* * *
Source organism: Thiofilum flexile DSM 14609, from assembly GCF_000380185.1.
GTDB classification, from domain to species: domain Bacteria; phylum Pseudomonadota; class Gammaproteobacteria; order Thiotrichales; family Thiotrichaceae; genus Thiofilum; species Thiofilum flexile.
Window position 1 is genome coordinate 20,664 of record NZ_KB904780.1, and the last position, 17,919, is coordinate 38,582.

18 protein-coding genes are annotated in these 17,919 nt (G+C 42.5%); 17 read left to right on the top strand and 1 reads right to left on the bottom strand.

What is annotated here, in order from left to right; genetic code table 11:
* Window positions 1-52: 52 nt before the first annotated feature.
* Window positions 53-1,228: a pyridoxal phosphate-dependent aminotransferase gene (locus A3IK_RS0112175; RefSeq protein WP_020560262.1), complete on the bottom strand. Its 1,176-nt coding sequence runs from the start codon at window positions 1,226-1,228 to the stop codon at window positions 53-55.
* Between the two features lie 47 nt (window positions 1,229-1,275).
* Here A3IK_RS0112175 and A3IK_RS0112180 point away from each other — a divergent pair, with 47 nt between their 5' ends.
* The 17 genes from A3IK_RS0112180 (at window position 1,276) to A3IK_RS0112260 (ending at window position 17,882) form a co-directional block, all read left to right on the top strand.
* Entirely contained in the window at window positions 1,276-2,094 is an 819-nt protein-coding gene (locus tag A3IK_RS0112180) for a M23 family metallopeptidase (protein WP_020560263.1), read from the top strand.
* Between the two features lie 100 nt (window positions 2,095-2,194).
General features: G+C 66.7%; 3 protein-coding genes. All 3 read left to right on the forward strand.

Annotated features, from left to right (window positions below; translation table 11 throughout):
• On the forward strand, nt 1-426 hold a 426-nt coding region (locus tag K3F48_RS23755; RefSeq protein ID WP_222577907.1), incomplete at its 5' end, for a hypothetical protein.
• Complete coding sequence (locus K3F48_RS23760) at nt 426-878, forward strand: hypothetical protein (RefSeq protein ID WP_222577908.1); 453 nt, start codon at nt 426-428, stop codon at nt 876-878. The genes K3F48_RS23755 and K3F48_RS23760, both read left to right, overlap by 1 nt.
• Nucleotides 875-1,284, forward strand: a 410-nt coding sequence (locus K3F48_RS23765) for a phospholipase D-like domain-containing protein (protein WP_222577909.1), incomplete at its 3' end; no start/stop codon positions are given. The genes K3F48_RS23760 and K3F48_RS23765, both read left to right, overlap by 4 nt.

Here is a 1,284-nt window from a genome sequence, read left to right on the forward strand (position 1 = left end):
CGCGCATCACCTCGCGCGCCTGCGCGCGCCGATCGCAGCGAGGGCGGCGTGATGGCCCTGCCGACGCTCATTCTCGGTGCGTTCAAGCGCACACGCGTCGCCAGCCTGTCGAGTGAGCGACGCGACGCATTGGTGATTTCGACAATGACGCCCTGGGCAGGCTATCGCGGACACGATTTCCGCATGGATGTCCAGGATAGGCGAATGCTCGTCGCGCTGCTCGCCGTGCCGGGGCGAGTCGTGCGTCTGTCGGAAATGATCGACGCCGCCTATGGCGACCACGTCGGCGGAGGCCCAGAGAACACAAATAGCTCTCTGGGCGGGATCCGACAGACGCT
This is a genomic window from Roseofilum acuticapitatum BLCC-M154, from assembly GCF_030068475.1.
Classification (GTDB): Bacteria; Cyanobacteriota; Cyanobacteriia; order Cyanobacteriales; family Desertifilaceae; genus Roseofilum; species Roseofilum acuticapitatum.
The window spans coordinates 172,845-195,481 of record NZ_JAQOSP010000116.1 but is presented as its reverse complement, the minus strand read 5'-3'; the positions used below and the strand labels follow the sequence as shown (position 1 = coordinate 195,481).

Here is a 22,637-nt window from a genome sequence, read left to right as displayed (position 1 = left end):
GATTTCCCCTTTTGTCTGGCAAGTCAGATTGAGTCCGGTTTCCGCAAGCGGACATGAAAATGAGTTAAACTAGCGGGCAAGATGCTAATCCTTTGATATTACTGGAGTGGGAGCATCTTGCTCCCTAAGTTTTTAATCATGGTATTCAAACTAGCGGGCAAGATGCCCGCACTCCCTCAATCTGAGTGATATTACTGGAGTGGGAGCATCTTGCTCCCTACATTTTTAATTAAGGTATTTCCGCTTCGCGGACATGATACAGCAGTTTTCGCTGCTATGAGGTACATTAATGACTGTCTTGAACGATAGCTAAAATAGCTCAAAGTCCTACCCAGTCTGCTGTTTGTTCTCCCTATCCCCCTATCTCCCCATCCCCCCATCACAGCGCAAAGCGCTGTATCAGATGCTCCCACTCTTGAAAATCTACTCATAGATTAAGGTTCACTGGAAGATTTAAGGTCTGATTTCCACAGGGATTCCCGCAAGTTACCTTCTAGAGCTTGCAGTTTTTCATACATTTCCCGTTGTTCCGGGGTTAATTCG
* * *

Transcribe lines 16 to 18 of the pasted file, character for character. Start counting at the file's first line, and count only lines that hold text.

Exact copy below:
• Complete coding sequence (locus K3F48_RS23760) at nt 426-878, forward strand: hypothetical protein (RefSeq protein ID WP_222577908.1); 453 nt, start codon at nt 426-428, stop codon at nt 876-878. The genes K3F48_RS23755 and K3F48_RS23760, both read left to right, overlap by 1 nt.
• Nucleotides 875-1,284, forward strand: a 410-nt coding sequence (locus K3F48_RS23765) for a phospholipase D-like domain-containing protein (protein WP_222577909.1), incomplete at its 3' end; no start/stop codon positions are given. The genes K3F48_RS23760 and K3F48_RS23765, both read left to right, overlap by 4 nt.

Here is a 1,284-nt window from a genome sequence, read left to right on the forward strand (position 1 = left end):